Buyout firms piling back into fundraising markets this year face raising far less capital than for their previous funds as investors limit the amount they are ready to give private equity for deals, according to Buyouts sister wire service Reuters. Many big name private equity firms reaching the end of their investment periods or running low on capital in their current funds are finding investors—particularly large pension funds—have less money for them.
Faced by a wave of fundraisings, investors are also ready to limit the number of firms they are prepared to back, seeing fewer high-quality deals for buyout firms to chase. “I see fund sizes will be dramatically smaller than they were last time around,” Bob Brown, managing director at
Private equity firms raised close to $2 trillion for deals between 2006 and 2008, peaking at over $650 billion in 2008 alone, according to the alternative asset data provider Preqin Ltd. That amount had slumped to some $225 billion in 2010, reflecting the sharp reduction in capital some investors have available for the asset class.
“Fundraising has still been difficult. It is picking up a bit, it isn’t what we saw in 2006-7, but you are seeing money coming back,” said David Rubenstein, co-founder of The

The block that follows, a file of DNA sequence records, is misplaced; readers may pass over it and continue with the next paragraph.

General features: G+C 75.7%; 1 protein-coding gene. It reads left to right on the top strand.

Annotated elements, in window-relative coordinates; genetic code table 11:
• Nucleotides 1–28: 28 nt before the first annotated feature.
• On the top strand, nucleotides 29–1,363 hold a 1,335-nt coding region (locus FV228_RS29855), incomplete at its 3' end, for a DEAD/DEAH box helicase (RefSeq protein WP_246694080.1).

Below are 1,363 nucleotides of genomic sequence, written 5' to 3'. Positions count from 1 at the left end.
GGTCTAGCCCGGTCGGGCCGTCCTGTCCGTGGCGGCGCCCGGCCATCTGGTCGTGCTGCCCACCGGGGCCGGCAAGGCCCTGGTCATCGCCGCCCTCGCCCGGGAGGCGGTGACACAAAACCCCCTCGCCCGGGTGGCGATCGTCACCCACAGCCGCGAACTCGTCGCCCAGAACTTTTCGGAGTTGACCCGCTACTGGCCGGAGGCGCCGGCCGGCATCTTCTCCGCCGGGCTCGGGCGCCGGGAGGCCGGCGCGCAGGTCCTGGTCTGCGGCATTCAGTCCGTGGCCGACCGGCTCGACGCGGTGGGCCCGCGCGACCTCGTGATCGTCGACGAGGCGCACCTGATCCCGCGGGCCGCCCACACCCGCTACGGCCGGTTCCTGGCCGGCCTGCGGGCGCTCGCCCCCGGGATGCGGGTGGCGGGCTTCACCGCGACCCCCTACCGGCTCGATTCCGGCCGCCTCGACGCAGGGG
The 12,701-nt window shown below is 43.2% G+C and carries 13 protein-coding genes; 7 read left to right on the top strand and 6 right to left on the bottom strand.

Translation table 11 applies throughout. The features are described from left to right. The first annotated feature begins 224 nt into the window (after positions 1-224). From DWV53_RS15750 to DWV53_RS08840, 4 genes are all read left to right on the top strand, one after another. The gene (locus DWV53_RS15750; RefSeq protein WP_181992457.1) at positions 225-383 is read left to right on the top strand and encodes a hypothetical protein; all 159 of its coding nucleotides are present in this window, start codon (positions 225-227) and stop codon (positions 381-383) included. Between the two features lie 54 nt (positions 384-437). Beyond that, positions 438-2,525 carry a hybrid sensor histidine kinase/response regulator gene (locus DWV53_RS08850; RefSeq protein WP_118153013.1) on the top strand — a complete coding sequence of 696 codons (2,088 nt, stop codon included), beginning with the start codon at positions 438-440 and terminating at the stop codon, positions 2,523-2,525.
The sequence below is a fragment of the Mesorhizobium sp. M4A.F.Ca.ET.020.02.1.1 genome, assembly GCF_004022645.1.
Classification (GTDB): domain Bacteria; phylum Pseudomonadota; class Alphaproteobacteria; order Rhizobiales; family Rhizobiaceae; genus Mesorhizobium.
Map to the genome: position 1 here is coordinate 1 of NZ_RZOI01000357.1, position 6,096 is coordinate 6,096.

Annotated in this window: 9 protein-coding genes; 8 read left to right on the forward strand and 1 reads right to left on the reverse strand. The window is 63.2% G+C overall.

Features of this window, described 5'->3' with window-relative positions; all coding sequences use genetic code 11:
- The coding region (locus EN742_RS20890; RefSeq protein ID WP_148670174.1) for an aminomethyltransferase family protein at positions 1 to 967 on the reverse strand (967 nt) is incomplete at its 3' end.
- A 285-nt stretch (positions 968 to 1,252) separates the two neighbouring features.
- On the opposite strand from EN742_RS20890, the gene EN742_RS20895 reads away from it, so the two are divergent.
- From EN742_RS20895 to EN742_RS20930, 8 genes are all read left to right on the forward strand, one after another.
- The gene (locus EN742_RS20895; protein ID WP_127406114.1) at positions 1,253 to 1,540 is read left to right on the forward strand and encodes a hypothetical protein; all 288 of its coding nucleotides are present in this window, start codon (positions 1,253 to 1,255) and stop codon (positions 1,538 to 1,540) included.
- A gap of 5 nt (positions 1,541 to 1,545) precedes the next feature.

While deal sizes and volumes are inching back up following the credit crisis, and big U.S. pension funds are looking at private equity again to bridge their pensions funding gaps, they have much less to invest. One that may have put $15 billion in private equity at the peak will invest $3 billion today; one that invested $5 billion may only put in $1.5 billion, said Advent’s Brown. Some believe smaller funds will be more in keeping with the size and quantity of potential deals.
“Fund sizes will be smaller and more appropriately linked to the available investment opportunities,”
Increasing numbers of buyout firms who raised money at the peak but have now reached the end of their investment periods or have exhausted the money in their current funds, are expected to brave the market this year, a process that can take twice as long.
“We have 11 groups we are invested in who are in the market or will be in the market in the next two months,” said Kevin Tunick, managing director of private investment at
Simon Meads is a Reuters correspondent in London. Megan Davies and Philipp Halstrick also contributed to this report.